The Westward Ho! Parade begins with a cannon blast.
The thunderous boom is a fitting way to set the historical parade in motion each year on the Friday of Pendleton Round-Up week. Over the next hour or so, spectators spread along the approximately 1.5-mile route will be pulled back in time.
The parade, which started in 1910, bars non-motorized vehicles. The yearly procession is steeped in tradition. You won’t see floats, antique cars, commercial vehicles or clowns on minibikes in this parade. Rather, spectators view such sights as authentic wagons pulled by teams of oxen, more than 700 horses and other animals, and Indians on horseback wearing ornate tribal dress.
“This parade is intended to be vintage,” said Randy Thomas, a director on the Pendleton Round-Up Board. “We don’t allow any rubber-tired vehicles. Participants are encouraged to dress in period costume or regalia.”
Signage (other than vintage signs) and other evidence of modernity are discouraged. Representatives of colleges and universities riding in the parade must leave their mascots back at school.
“We’ve pulled some state university mascots from the parade that got on at the last minute,” Thomas said.
He laughed, but said the strictness has a serious purpose.
“The parade is intended to be a rolling museum of historical significance,” he said.
Randy Leonard, the Round-Up director who oversees the parade, said the Round-Up owns more than a hundred Oregon Trail-period wagons, stagecoaches, buggies and other vintage vehicles. He said about 70-75 of them appear in the parade on any given year. Teamsters from around the Northwest and as far away as Texas come to drive the rolling stock during the parade. Each driver receives a stipend that barely covers expenses, a ticket to the Friday rodeo and a bottle of Pendleton Whisky.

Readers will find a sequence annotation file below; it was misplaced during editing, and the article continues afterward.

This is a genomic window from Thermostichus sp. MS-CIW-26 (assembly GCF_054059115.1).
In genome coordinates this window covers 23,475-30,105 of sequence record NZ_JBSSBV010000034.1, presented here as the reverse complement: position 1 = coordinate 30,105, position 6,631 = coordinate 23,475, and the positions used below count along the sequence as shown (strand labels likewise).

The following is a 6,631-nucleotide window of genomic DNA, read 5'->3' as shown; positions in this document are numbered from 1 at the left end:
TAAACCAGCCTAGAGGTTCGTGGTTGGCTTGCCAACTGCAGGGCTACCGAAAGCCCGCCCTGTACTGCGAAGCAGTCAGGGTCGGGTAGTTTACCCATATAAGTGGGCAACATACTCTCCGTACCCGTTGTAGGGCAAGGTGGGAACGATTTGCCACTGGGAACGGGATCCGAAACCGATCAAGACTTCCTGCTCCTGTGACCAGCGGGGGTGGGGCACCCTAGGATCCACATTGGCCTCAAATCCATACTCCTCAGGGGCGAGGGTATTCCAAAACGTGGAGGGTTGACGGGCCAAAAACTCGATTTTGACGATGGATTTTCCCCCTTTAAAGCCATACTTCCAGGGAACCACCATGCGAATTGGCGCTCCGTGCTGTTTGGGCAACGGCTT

Leonard praised Round-Up wagon master Bill Dawson, who refurbishes and maintains the rolling stock. He also painstakingly built some reproduction pieces, such as a flour wagon and a beer wagon, from scratch, using historic photographs of historic vehicle.
Other parades boast of being the biggest or longest-standing non-motorized parade in the U.S. The Tuscon Rodeo Parade, for example, which started in 1925, had 2,200 people, 650 horses, 128 entries and a route of five miles this past February, according to the Arizona Daily Star. Sun Valley has the Big Hitch Parade. Bishop, California, has Bishop Mule Days with its 700-or-so mules.
Leonard can’t say with absolute certainty that the Westward Ho! is the biggest of its kind, but he knows it’s in the running and when it comes to authenticity, this parade is matchless.
“I feel that ours is the best,” Leonard said.
Grand Marshal Mike Thorne will lead this year’s parade. The former state senator and executive director for the Port of Portland has volunteered at the Round-Up since he was a young man and is a past Round-Up director.
The parade begins at 10 a.m. sharp on Friday, Sept. 15, and wends its way east from Pendleton City Hall along Dorion Avenue, swings north for a block at Southeast Fifth Street and goes west on Court Avenue.
Contact Kathy Aney at email@example.com or call 541-966-0810.